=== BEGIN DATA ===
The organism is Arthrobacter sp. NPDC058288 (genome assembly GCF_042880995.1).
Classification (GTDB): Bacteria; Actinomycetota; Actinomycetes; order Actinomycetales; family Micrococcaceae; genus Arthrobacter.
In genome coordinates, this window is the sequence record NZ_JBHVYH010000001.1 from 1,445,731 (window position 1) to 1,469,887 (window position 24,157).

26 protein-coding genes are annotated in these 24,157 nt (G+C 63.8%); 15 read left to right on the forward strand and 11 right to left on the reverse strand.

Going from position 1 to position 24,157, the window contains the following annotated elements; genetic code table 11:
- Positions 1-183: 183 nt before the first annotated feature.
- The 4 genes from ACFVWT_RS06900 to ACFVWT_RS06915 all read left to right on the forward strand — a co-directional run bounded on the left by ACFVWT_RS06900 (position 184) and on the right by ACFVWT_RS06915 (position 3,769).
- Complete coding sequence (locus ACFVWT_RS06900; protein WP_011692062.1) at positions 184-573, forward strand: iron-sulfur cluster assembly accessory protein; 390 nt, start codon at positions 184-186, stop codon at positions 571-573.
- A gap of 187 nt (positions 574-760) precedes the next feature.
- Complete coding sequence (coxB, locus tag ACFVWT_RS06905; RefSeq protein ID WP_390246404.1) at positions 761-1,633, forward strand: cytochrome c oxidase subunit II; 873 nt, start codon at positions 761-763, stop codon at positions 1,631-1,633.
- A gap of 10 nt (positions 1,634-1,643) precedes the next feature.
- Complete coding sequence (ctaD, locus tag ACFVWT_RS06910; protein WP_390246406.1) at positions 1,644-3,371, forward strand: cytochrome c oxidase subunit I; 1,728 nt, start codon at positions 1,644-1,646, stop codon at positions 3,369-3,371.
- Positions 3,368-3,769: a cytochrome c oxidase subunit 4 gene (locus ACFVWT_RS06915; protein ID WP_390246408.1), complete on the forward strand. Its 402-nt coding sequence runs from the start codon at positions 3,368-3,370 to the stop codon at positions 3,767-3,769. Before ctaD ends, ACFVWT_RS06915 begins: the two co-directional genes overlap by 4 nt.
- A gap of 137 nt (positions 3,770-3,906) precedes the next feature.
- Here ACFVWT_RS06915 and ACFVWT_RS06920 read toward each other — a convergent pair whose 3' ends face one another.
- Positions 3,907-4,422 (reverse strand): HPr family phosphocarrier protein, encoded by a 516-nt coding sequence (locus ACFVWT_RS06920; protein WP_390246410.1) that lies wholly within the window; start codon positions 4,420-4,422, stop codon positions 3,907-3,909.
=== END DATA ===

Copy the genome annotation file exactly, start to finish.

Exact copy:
The organism is Arthrobacter sp. NPDC058288 (genome assembly GCF_042880995.1).
Classification (GTDB): Bacteria; Actinomycetota; Actinomycetes; order Actinomycetales; family Micrococcaceae; genus Arthrobacter.
In genome coordinates, this window is the sequence record NZ_JBHVYH010000001.1 from 1,445,731 (window position 1) to 1,469,887 (window position 24,157).

26 protein-coding genes are annotated in these 24,157 nt (G+C 63.8%); 15 read left to right on the forward strand and 11 right to left on the reverse strand.

Going from position 1 to position 24,157, the window contains the following annotated elements; genetic code table 11:
- Positions 1-183: 183 nt before the first annotated feature.
- The 4 genes from ACFVWT_RS06900 to ACFVWT_RS06915 all read left to right on the forward strand — a co-directional run bounded on the left by ACFVWT_RS06900 (position 184) and on the right by ACFVWT_RS06915 (position 3,769).
- Complete coding sequence (locus ACFVWT_RS06900; protein WP_011692062.1) at positions 184-573, forward strand: iron-sulfur cluster assembly accessory protein; 390 nt, start codon at positions 184-186, stop codon at positions 571-573.
- A gap of 187 nt (positions 574-760) precedes the next feature.
- Complete coding sequence (coxB, locus tag ACFVWT_RS06905; RefSeq protein ID WP_390246404.1) at positions 761-1,633, forward strand: cytochrome c oxidase subunit II; 873 nt, start codon at positions 761-763, stop codon at positions 1,631-1,633.
- A gap of 10 nt (positions 1,634-1,643) precedes the next feature.
- Complete coding sequence (ctaD, locus tag ACFVWT_RS06910; protein WP_390246406.1) at positions 1,644-3,371, forward strand: cytochrome c oxidase subunit I; 1,728 nt, start codon at positions 1,644-1,646, stop codon at positions 3,369-3,371.
- Positions 3,368-3,769: a cytochrome c oxidase subunit 4 gene (locus ACFVWT_RS06915; protein ID WP_390246408.1), complete on the forward strand. Its 402-nt coding sequence runs from the start codon at positions 3,368-3,370 to the stop codon at positions 3,767-3,769. Before ctaD ends, ACFVWT_RS06915 begins: the two co-directional genes overlap by 4 nt.
- A gap of 137 nt (positions 3,770-3,906) precedes the next feature.
- Here ACFVWT_RS06915 and ACFVWT_RS06920 read toward each other — a convergent pair whose 3' ends face one another.
- Positions 3,907-4,422 (reverse strand): HPr family phosphocarrier protein, encoded by a 516-nt coding sequence (locus ACFVWT_RS06920; protein WP_390246410.1) that lies wholly within the window; start codon positions 4,420-4,422, stop codon positions 3,907-3,909.